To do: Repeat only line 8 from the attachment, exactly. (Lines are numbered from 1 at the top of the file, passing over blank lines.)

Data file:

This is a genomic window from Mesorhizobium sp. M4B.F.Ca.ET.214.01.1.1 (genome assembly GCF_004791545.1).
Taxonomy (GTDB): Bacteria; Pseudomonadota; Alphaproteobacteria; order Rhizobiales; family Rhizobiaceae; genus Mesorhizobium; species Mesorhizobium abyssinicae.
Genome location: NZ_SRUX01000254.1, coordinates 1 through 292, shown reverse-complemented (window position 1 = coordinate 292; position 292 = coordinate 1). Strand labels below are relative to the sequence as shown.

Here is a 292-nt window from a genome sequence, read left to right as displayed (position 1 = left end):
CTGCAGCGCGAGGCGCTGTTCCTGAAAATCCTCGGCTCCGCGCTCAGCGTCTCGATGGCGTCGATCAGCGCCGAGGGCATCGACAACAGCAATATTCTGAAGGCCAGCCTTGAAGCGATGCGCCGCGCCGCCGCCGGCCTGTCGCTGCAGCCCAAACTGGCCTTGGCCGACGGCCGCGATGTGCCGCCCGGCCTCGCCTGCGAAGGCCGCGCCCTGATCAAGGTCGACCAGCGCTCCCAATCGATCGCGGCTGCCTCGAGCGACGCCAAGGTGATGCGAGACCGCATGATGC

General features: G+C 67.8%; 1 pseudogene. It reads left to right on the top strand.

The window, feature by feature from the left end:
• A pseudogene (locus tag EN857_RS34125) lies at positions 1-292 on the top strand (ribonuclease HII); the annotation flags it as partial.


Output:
• A pseudogene (locus tag EN857_RS34125) lies at positions 1-292 on the top strand (ribonuclease HII); the annotation flags it as partial.